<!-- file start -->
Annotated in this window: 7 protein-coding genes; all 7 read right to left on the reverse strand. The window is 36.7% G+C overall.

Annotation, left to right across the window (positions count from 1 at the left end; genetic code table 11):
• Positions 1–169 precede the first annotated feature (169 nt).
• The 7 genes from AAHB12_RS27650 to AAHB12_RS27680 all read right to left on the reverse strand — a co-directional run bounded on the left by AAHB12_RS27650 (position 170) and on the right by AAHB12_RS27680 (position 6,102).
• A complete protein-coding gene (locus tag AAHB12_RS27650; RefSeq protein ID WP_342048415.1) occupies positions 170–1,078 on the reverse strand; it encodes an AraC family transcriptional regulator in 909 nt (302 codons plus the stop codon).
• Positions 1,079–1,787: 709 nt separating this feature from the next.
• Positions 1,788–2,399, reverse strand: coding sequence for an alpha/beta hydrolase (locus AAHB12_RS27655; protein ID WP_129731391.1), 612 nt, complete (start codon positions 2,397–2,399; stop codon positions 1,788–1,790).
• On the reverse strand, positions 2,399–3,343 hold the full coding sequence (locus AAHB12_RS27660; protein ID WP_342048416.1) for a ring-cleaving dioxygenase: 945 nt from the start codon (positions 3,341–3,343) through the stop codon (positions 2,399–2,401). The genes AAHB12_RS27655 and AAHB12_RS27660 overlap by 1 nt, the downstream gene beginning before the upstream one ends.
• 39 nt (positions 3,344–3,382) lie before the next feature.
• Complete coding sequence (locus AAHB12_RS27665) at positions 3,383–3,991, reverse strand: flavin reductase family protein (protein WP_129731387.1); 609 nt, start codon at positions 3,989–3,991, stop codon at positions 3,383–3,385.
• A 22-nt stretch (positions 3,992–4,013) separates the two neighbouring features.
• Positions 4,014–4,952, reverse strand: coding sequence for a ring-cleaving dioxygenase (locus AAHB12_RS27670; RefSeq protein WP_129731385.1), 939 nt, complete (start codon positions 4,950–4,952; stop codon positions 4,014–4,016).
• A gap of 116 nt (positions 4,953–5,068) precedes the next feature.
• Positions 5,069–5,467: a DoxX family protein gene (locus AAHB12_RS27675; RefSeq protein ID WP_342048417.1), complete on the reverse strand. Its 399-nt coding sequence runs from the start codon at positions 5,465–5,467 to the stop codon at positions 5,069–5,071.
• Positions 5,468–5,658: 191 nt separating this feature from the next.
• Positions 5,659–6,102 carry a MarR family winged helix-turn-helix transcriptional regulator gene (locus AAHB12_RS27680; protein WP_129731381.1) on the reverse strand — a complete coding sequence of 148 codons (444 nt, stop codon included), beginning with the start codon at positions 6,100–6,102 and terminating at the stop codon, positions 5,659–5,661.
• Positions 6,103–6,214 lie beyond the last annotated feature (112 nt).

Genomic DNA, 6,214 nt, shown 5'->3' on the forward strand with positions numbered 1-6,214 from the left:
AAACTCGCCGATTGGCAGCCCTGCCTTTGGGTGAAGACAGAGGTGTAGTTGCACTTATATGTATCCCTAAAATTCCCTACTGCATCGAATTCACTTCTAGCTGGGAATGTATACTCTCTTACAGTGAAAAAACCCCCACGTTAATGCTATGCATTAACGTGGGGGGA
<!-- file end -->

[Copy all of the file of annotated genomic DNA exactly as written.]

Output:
Annotated in this window: 7 protein-coding genes; all 7 read right to left on the reverse strand. The window is 36.7% G+C overall.

Annotation, left to right across the window (positions count from 1 at the left end; genetic code table 11):
• Positions 1–169 precede the first annotated feature (169 nt).
• The 7 genes from AAHB12_RS27650 to AAHB12_RS27680 all read right to left on the reverse strand — a co-directional run bounded on the left by AAHB12_RS27650 (position 170) and on the right by AAHB12_RS27680 (position 6,102).
• A complete protein-coding gene (locus tag AAHB12_RS27650; RefSeq protein ID WP_342048415.1) occupies positions 170–1,078 on the reverse strand; it encodes an AraC family transcriptional regulator in 909 nt (302 codons plus the stop codon).
• Positions 1,079–1,787: 709 nt separating this feature from the next.
• Positions 1,788–2,399, reverse strand: coding sequence for an alpha/beta hydrolase (locus AAHB12_RS27655; protein ID WP_129731391.1), 612 nt, complete (start codon positions 2,397–2,399; stop codon positions 1,788–1,790).
• On the reverse strand, positions 2,399–3,343 hold the full coding sequence (locus AAHB12_RS27660; protein ID WP_342048416.1) for a ring-cleaving dioxygenase: 945 nt from the start codon (positions 3,341–3,343) through the stop codon (positions 2,399–2,401). The genes AAHB12_RS27655 and AAHB12_RS27660 overlap by 1 nt, the downstream gene beginning before the upstream one ends.
• 39 nt (positions 3,344–3,382) lie before the next feature.
• Complete coding sequence (locus AAHB12_RS27665) at positions 3,383–3,991, reverse strand: flavin reductase family protein (protein WP_129731387.1); 609 nt, start codon at positions 3,989–3,991, stop codon at positions 3,383–3,385.
• A 22-nt stretch (positions 3,992–4,013) separates the two neighbouring features.
• Positions 4,014–4,952, reverse strand: coding sequence for a ring-cleaving dioxygenase (locus AAHB12_RS27670; RefSeq protein WP_129731385.1), 939 nt, complete (start codon positions 4,950–4,952; stop codon positions 4,014–4,016).
• A gap of 116 nt (positions 4,953–5,068) precedes the next feature.
• Positions 5,069–5,467: a DoxX family protein gene (locus AAHB12_RS27675; RefSeq protein ID WP_342048417.1), complete on the reverse strand. Its 399-nt coding sequence runs from the start codon at positions 5,465–5,467 to the stop codon at positions 5,069–5,071.
• Positions 5,468–5,658: 191 nt separating this feature from the next.
• Positions 5,659–6,102 carry a MarR family winged helix-turn-helix transcriptional regulator gene (locus AAHB12_RS27680; protein WP_129731381.1) on the reverse strand — a complete coding sequence of 148 codons (444 nt, stop codon included), beginning with the start codon at positions 6,100–6,102 and terminating at the stop codon, positions 5,659–5,661.
• Positions 6,103–6,214 lie beyond the last annotated feature (112 nt).

Genomic DNA, 6,214 nt, shown 5'->3' on the forward strand with positions numbered 1-6,214 from the left:
AAACTCGCCGATTGGCAGCCCTGCCTTTGGGTGAAGACAGAGGTGTAGTTGCACTTATATGTATCCCTAAAATTCCCTACTGCATCGAATTCACTTCTAGCTGGGAATGTATACTCTCTTACAGTGAAAAAACCCCCACGTTAATGCTATGCATTAACGTGGGGGGA